The British Army in Afghanistan

The Taliban gave safe haven to Al Qaeda in Afghanistan, which allowed terrorists to plan and carry out attacks around the world. We joined many other nations in a NATO/ISAF-led military intervention to bring Al-Qaeda’s leaders to justice, remove the Taliban from control in Afghanistan and prevent the country again becoming a safe haven for international terrorists.


Why we're there

The international military campaign has reduced the terrorist threat from this region and helped train a 350,000 strong Afghan National Security Force, which now has security responsibility for Afghanistan’s 30 million citizens.

The process of handing over security to Afghan forces – ‘transition’ – saw the international military’s role change from leading combat operations to training, advising and assisting. This marked a significant milestone for Afghanistan and its people.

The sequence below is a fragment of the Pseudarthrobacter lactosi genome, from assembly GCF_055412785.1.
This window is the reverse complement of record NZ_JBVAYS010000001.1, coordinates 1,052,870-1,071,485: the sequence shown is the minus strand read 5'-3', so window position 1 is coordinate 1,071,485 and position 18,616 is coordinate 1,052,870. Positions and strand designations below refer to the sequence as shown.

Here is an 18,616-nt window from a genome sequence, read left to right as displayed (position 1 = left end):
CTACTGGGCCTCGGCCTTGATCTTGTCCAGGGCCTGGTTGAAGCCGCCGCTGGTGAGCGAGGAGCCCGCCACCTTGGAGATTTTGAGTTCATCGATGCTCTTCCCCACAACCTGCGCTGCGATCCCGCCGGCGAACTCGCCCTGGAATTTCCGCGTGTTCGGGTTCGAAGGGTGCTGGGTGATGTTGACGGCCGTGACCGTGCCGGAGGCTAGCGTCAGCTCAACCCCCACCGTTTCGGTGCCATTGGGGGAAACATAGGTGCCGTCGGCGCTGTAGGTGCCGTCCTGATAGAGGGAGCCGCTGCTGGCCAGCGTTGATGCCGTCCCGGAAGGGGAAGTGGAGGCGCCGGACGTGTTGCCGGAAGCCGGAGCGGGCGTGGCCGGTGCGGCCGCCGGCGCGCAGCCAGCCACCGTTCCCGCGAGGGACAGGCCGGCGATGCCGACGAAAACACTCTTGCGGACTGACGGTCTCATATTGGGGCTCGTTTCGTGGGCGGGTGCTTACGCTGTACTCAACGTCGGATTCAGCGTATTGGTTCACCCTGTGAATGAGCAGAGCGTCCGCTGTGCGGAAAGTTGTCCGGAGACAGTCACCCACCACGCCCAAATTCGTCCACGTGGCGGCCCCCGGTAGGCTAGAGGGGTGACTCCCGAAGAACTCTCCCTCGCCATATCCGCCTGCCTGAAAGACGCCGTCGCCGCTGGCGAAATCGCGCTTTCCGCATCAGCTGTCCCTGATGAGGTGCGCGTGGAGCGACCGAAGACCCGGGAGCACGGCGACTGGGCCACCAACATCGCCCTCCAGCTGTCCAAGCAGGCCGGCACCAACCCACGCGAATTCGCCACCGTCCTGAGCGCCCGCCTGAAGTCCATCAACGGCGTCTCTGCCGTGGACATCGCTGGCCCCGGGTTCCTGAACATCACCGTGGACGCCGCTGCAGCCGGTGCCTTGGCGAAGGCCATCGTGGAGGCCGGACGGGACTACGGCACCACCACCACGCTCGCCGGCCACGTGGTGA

It has also enabled UK troop numbers to reduce and combat operations to decrease. At its peak, in Helmand alone there were 137 UK bases and around 9,500 UK troops.

The UK's work in Afghanistan

We have everything because of the assistance of our international mentors and advisors. Major Aziz, a criminal investigation officer in Helmand Police Force.

What we're doing

The UK and international partners have committed significant resources in Afghanistan to help rebuild and stabilise the country.

Since the drawdown of force elements, British troops are now stationed in Kabul where they provide force protection and a training and advisory role to the Afghan National Army Officer Academy and Afghan National Police.

Alongside military activities, the UK has supported a wide range of projects to improve education, healthcare, economic growth and local governance, in Helmand and across the country.

These have been made possible by improved security provided by international troops and the Afghan National Security Forces.

Explore equipment used


112 kph Foxhound has a top speed of 112 kph but can still protect against improvised explosive devices thanks to its v-shaped hull.

Protected patrol vehicles

SA80 Individual Weapon

Tests On its introduction, it proved so accurate that the Army marksmanship tests had to be redesigned.

Small arms and support weapons